This week in PDF has seen Google add PDF functionality to its online document service and a pair of Adobe-related announcements, including an update to its LiveCycle enterprise solution and the inclusion of licensed preflight technology in Acrobat 9 Professional.
First up, Google has added a commonly requested feature to Google Docs, its online word processing and document collaboration service: PDF functionality. While the initial offering is quite limited, it does allow users to "upload, preview and share PDFs in Google Docs." And, although it doesn't (yet) allow users to edit their PDF documents, they can at least copy and paste text. For more information, check out the official Google Docs blog post.
Onto Adobe's news now, and the San Jose-based giant has announced the expected July release of an update to its LiveCycle enterprise solution. Adobe LiveCycle Enterprise Suite (ES) Update 1 will be a significant update that will add components for rapid development of content-rich applications, automated conversion of two- and three-dimensional CAD design data to PDF and new Adobe Solution Accelerators to help customers expedite deployment of enterprise applications. The update will also include updated DRM compatibility, along with Adobe Flex 3 and Adobe AIR integration. To find out more, see the full press release.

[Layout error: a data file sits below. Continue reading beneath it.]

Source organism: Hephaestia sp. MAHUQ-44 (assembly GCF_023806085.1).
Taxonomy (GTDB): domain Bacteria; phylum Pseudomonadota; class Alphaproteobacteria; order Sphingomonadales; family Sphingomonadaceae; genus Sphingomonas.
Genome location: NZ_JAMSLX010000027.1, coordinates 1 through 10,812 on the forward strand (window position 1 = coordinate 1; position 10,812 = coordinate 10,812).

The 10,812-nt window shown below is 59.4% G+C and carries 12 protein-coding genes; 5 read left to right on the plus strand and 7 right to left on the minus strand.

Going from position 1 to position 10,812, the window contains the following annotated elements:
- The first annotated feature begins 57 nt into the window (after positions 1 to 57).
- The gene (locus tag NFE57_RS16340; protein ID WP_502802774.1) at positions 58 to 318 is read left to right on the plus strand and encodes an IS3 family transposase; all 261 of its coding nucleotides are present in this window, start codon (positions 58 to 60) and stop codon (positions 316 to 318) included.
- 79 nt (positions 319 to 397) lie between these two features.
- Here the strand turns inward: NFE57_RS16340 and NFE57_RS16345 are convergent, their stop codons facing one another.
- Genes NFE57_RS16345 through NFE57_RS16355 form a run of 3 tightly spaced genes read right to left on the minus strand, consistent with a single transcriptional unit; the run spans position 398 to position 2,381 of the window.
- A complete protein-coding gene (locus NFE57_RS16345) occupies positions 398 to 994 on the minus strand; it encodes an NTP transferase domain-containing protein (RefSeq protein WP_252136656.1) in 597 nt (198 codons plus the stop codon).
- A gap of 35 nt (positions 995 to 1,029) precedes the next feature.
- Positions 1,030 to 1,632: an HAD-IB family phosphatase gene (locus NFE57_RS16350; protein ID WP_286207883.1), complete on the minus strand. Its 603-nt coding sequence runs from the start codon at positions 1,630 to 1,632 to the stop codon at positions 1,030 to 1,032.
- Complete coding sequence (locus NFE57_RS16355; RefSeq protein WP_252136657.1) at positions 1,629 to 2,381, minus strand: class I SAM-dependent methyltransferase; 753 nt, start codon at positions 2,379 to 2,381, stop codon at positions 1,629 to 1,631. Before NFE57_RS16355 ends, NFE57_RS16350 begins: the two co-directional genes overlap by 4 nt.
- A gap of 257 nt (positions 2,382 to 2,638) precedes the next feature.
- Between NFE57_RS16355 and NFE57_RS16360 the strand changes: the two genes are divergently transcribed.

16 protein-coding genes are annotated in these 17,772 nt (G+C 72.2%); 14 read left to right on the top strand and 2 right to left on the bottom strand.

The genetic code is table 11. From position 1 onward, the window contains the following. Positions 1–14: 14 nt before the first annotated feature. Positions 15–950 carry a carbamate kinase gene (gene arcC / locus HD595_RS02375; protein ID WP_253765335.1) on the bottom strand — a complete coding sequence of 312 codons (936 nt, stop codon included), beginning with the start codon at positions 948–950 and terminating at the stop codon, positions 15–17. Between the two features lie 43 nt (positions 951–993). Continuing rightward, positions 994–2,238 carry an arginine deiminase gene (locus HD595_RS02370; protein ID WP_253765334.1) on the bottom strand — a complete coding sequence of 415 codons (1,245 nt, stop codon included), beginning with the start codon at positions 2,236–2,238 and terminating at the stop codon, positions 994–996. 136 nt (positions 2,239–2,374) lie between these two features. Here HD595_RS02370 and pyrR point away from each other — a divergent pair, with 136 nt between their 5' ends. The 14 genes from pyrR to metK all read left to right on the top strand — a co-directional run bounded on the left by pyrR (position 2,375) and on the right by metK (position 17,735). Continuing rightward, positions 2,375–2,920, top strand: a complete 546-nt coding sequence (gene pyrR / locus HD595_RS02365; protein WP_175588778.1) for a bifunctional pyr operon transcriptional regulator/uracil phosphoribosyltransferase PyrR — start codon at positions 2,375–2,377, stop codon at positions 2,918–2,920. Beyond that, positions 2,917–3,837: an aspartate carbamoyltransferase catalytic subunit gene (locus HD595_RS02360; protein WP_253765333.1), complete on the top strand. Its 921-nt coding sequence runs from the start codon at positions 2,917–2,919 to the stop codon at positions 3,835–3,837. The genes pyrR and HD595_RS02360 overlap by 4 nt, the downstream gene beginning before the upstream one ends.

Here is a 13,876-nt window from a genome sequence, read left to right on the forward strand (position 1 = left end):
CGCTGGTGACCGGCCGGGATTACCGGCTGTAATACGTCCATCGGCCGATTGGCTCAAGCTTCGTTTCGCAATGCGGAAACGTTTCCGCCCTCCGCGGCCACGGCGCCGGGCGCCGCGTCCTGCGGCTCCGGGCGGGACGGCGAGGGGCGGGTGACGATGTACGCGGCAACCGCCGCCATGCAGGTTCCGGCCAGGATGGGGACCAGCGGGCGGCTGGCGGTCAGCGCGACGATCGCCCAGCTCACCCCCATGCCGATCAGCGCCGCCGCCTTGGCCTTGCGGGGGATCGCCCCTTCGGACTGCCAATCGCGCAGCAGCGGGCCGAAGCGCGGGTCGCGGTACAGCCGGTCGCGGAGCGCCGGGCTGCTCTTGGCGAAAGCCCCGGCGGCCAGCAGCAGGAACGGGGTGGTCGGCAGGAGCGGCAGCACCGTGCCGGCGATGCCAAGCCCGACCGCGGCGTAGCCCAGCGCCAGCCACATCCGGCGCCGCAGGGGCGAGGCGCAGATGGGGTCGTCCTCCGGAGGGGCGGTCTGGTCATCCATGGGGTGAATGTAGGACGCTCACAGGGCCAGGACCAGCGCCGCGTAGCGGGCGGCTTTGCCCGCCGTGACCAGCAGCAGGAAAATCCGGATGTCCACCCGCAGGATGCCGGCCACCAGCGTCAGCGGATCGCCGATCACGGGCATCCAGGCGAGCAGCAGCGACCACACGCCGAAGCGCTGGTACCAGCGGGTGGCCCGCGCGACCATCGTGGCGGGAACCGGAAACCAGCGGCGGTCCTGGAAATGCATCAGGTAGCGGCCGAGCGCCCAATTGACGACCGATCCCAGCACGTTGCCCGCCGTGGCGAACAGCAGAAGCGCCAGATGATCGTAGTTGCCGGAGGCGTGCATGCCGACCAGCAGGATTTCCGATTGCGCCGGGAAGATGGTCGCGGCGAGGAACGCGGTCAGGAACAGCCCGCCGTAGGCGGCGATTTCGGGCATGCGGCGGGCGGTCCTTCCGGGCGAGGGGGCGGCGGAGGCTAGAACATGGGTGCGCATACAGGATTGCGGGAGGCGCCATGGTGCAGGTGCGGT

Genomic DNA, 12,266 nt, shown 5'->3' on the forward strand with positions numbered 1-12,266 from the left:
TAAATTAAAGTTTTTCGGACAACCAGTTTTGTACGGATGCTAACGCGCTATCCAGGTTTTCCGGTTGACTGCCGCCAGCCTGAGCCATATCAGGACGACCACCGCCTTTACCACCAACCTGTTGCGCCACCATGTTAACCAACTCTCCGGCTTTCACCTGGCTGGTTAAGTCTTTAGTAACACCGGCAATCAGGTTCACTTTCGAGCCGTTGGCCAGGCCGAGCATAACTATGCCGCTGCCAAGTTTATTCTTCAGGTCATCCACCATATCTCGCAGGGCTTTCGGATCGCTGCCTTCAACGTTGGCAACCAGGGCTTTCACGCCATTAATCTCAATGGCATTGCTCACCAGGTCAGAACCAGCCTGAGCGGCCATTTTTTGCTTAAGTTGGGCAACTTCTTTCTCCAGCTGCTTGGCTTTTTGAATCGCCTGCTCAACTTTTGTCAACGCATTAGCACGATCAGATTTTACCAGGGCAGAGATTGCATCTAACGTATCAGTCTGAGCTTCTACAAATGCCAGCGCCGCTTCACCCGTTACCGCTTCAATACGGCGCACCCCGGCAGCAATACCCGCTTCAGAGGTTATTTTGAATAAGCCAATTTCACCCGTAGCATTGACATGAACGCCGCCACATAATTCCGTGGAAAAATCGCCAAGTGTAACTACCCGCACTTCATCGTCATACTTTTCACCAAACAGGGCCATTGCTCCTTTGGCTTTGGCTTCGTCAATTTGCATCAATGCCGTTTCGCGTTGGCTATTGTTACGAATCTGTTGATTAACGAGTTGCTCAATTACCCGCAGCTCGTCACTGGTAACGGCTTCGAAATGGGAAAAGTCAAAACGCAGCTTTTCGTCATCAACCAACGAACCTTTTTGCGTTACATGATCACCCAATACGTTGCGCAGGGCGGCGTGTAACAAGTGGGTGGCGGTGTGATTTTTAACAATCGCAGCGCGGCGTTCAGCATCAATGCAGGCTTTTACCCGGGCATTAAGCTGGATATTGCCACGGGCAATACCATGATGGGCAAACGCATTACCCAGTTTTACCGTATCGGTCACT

Speaking of Adobe, callas software has announced that Acrobat 9 Professional will again integrate callas's preflight technology. The partnership was initiated in 2002, and Acrobat 9 Pro will be the 4th major version of that product to include callas preflighting. The same technology is available via license to other vendors, and the resulting functionality forms the basis of the recently announced callas pdfToolbox 4.
The press release also notes another Adobe-callas collaboration to implement a cross-vendor specification, the Ghent PDF Workgroup's
"Universal Proof of Preflight." This will serve to improve communication between design and production elements by providing a full preflight audit trail. Check out the full press release for more.
OK, so you want to stamp your document. Maybe you need to give reviewers some advice about the document's status or sensitivity. This tip from author Ted Padova demonstrates how to add stamps with the Stamp Tool along with related comments.